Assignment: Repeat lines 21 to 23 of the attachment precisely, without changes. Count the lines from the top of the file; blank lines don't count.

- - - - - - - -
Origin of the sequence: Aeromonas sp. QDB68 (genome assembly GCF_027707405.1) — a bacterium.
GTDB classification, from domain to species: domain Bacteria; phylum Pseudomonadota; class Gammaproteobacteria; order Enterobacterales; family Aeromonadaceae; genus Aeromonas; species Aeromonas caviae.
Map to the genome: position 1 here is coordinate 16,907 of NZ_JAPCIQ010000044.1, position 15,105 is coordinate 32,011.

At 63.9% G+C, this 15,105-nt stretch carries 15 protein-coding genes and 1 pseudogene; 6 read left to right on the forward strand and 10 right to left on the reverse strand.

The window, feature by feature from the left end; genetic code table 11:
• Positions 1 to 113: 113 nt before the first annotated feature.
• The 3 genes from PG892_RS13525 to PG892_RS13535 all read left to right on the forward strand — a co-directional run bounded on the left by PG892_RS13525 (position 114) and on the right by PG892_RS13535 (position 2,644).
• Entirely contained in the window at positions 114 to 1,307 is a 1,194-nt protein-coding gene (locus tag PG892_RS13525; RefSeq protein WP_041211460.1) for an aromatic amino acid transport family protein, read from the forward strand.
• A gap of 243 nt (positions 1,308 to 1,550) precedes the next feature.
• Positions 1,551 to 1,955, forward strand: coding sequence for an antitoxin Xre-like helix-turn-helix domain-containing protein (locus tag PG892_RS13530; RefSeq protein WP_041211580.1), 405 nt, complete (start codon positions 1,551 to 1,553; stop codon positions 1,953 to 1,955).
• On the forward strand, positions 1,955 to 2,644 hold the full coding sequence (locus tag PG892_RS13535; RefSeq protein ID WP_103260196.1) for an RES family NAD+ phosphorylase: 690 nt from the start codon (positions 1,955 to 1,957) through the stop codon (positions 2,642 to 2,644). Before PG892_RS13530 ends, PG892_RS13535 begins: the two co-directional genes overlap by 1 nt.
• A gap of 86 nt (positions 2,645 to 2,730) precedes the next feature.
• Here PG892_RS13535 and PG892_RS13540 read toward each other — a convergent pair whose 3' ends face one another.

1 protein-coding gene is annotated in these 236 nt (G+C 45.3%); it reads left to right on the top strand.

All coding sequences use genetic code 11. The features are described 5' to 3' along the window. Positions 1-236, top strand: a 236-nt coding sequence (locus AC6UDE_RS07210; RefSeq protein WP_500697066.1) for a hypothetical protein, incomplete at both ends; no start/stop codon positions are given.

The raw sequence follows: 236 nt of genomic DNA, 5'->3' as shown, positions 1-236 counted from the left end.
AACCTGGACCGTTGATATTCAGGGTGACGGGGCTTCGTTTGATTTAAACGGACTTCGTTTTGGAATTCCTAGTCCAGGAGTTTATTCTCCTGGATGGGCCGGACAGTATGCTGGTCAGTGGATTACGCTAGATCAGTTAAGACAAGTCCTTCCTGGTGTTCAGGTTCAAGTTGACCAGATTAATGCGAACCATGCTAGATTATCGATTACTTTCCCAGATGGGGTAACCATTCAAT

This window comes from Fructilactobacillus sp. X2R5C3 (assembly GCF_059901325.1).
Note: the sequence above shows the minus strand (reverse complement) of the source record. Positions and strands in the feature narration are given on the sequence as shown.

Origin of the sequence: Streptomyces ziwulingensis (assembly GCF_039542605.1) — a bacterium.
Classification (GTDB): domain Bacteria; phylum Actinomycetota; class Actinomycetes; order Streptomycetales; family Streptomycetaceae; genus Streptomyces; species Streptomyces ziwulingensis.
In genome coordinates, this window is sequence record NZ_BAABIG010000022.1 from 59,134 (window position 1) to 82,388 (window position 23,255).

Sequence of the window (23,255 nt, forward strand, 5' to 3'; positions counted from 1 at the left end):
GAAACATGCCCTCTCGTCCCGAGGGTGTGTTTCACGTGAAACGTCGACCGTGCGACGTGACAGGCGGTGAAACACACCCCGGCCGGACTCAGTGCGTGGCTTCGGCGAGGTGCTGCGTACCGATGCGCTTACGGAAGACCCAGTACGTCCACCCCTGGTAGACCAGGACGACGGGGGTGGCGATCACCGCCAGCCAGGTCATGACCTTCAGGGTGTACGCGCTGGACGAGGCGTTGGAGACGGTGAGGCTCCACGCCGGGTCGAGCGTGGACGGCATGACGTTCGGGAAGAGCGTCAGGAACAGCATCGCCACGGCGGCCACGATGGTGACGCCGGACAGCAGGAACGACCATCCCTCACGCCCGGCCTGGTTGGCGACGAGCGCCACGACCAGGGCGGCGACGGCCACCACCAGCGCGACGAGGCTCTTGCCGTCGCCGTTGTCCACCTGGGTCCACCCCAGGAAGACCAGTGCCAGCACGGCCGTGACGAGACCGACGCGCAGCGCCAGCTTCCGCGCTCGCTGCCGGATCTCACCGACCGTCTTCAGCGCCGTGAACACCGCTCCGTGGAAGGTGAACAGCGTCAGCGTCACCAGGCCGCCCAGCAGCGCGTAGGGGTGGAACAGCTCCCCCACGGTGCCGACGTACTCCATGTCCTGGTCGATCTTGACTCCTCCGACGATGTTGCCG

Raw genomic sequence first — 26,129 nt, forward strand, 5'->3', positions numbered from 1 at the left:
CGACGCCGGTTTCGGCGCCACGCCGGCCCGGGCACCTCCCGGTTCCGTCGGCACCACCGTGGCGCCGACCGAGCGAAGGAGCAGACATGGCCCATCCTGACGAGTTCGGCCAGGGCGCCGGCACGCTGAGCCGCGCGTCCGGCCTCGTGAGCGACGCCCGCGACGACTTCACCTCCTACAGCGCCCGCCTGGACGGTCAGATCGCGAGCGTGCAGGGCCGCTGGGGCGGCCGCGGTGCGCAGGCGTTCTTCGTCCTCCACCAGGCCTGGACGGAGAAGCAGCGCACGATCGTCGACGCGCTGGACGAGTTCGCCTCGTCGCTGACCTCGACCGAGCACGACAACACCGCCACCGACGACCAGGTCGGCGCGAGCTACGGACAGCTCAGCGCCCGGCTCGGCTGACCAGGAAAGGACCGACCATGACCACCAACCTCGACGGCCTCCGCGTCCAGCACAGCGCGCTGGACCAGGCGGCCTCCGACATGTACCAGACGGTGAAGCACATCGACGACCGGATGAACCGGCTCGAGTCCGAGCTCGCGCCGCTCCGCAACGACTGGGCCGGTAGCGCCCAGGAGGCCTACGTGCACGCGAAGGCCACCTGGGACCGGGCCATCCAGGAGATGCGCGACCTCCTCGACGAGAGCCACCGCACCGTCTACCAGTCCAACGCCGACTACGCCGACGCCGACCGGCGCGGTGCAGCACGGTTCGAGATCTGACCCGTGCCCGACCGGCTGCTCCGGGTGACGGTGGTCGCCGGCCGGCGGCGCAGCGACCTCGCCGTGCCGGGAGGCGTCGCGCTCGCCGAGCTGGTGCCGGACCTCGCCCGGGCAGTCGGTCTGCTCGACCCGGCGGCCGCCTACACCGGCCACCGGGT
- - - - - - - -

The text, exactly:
Classification (GTDB): domain Bacteria; phylum Actinomycetota; class Actinomycetes; order Streptomycetales; family Streptomycetaceae; genus Streptomyces; species Streptomyces ziwulingensis.
In genome coordinates, this window is sequence record NZ_BAABIG010000022.1 from 59,134 (window position 1) to 82,388 (window position 23,255).

Sequence of the window (23,255 nt, forward strand, 5' to 3'; positions counted from 1 at the left end):